of 20 nm

A magnetic tape was formed from the obtained biaxially oriented laminated polyester film in the same manner as in Example 1. The evaluation results of the obtained magnetic tape are shown in Table 1.

As obvious from this table, they were excellent in winding properties, dimensional change in —the crosswise direction by temperature variations, dimensional change in the crosswise direction under load in the longitudinal direction and electromagnetic conversion characteristics.

Example 4

An unstretched laminated polyester film was obtained in the same manner as in Example 1 except that the polyesters for the first polyester layer and the second polyester layer were changed to polyethylene-2,6-naphthalene dicarboxylate (intrinsic viscosity in an o-chlorophenol solution at 35° C.: 0.6), the types, average particle diameters and amounts of the inert particles to be contained in the respective layers and the amount of (partly saponified) ester wax were changed as shown in Table 1 and the pellet was dried at 170° C. for 6 hours. The obtained laminated unstretched film was pre-heated at 125° C., stretched to 5.4 times between low-speed and high-speed rolls at a film temperature of 155° C. and quenched to obtain a uniaxially oriented laminated polyester film. The obtained uniaxially oriented laminated polyester film was then supplied to a stenter without being wound up to be stretched to 4.9 times in a transverse direction at 155° C. and heat set with 200° C. hot air for 4 seconds to obtain a biaxially oriented laminated polyester film having a total thickness of 6.0 μm and a first polyester layer thickness of 1.8 μm. The procedure of Example 1 was repeated to form a magnetic tape.

The characteristic properties of the obtained biaxially oriented laminated polyester film and the magnetic tape comprising the same are shown in Table 1. As obvious from Table 1, they were excellent in winding properties, dimensional change in the crosswise direction by temperature variations, dimensional change in the crosswise direction under load in the longitudinal direction and electromagnetic conversion characteristics.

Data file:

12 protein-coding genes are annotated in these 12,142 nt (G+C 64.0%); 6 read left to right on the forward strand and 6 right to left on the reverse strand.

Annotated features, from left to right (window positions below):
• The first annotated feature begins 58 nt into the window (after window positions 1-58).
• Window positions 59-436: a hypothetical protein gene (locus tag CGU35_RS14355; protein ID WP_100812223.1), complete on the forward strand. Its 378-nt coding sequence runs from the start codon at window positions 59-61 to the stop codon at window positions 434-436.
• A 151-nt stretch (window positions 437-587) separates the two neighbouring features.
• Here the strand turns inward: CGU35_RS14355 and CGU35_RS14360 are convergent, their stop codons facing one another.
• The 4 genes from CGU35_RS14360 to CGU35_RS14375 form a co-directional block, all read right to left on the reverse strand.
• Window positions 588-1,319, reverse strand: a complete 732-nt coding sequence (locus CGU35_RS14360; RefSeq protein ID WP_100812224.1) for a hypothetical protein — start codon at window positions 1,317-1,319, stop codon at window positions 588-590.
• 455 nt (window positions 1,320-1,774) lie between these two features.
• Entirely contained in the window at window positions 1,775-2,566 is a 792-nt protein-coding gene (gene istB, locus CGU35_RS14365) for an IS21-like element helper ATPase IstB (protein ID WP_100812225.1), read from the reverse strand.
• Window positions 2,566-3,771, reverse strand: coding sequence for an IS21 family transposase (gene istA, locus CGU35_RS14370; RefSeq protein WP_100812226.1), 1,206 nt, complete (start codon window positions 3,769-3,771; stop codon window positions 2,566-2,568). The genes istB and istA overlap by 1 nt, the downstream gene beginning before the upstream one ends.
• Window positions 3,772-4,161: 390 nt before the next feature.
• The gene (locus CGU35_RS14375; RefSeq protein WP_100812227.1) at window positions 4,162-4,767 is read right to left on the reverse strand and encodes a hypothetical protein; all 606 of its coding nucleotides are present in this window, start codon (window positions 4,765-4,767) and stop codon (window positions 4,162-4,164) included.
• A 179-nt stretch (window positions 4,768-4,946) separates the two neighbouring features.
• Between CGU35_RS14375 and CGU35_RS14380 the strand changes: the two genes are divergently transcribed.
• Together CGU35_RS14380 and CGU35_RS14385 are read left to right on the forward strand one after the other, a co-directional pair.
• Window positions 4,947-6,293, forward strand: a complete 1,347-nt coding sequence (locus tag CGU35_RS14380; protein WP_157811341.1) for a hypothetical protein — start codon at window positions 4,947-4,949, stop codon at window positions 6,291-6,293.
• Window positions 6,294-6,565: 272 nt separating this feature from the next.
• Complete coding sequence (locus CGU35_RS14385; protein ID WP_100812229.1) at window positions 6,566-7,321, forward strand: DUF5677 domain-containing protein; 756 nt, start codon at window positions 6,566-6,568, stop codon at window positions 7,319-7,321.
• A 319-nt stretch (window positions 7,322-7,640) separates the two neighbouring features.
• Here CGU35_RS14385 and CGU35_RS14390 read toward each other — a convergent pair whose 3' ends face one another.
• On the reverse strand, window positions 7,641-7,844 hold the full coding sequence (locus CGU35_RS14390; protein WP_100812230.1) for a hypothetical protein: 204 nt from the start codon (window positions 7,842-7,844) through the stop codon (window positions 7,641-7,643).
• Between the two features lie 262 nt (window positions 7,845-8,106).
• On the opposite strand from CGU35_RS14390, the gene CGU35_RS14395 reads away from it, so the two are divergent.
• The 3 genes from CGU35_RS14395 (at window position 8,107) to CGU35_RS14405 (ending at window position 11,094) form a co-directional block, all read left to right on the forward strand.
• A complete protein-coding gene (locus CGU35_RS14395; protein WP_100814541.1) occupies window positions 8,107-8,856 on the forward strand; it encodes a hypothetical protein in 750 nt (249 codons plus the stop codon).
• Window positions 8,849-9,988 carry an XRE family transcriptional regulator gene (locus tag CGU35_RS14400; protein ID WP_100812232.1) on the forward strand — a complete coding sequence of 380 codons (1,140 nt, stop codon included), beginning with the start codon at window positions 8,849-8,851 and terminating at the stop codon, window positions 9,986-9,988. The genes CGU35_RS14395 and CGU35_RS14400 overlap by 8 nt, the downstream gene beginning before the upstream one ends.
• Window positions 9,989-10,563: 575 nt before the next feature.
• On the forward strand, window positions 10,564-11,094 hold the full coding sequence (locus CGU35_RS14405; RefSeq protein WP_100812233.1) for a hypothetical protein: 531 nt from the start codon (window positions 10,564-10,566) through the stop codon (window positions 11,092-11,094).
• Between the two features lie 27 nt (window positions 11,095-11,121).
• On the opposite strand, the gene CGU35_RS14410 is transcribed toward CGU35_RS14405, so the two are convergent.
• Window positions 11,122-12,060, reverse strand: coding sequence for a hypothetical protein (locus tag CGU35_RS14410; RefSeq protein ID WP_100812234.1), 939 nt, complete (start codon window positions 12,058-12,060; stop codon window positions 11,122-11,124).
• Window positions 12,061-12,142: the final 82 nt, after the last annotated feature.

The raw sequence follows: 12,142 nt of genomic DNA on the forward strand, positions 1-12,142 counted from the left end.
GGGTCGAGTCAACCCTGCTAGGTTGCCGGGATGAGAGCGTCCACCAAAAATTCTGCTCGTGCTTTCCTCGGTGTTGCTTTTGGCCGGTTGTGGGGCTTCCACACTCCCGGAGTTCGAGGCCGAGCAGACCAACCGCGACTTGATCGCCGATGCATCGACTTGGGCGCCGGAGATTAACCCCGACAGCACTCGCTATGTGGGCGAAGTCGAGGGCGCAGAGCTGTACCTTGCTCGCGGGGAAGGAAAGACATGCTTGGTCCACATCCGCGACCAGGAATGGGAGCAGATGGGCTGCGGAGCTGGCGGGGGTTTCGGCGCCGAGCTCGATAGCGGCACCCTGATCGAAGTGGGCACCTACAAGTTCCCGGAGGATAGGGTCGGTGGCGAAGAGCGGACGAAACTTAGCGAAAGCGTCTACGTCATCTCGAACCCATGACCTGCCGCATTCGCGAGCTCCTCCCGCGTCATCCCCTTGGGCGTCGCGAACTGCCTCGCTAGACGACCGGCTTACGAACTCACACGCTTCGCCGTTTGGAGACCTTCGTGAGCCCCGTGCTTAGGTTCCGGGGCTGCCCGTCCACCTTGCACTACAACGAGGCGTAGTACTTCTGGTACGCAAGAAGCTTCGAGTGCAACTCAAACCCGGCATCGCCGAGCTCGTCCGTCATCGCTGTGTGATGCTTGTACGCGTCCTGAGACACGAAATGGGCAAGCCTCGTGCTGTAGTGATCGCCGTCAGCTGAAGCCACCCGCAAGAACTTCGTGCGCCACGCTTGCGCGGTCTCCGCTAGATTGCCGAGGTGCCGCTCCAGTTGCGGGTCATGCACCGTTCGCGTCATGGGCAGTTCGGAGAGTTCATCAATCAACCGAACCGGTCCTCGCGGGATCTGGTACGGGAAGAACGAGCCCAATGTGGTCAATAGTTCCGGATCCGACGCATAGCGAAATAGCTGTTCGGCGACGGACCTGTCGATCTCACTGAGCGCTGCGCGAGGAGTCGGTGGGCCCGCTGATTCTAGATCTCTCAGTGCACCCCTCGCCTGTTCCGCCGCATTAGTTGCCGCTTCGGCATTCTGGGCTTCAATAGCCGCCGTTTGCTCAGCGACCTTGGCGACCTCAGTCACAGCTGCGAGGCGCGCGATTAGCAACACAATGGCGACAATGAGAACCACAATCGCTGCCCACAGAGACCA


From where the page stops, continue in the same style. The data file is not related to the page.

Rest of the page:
Example 5

The procedure of Example 4 was repeated except that the draw ratio in the longitudinal direction was changed to 4.0 times, the draw ratio in the transverse direction was changed to 5.4 times and the additive particles and the (partly saponified) ester wax were changed as shown in Table 1. The characteristic properties of the obtained biaxially oriented laminated polyester film and tape are shown in Table 1. As shown in Table 1, they were excellent in winding properties, dimensional change in the crosswise direction by temperature variations, dimensional change in the crosswise direction under load in the longitudinal direction and electromagnetic conversion characteristics.

Comparative Example 1, 4 to 8

The procedure of Example 2 was repeated except that the amounts of the additive particles and (partly saponified) ester wax were changed as shown in Table 1.

The characteristic properties of the obtained biaxially oriented laminated polyester film and tape are shown in Table 2. As shown in Table 2, they were unsatisfactory in terms at least one of winding properties, dimensional change in the crosswise direction by temperature variations, dimensional change in the crosswise direction under load in the longitudinal direction and electromagnetic conversion characteristics.

Comparative Example 2

The procedure of Example 1 was repeated except that two-stage orientation was carried out at a draw ratio in the longitudinal direction of 3.7 times and a draw ratio in the transverse direction of 3.7 times (no re-stretching in the longitudinal direction) and the amounts of the additive particles and (partly saponified) ester wax were changed as shown in Table 2.

The characteristic properties of the obtained biaxially oriented laminated polyester film and tape are shown in Table 2. As shown in Table 2, they were unsatisfactory in terms of winding properties and dimensional change in the crosswise direction under load in the longitudinal direction.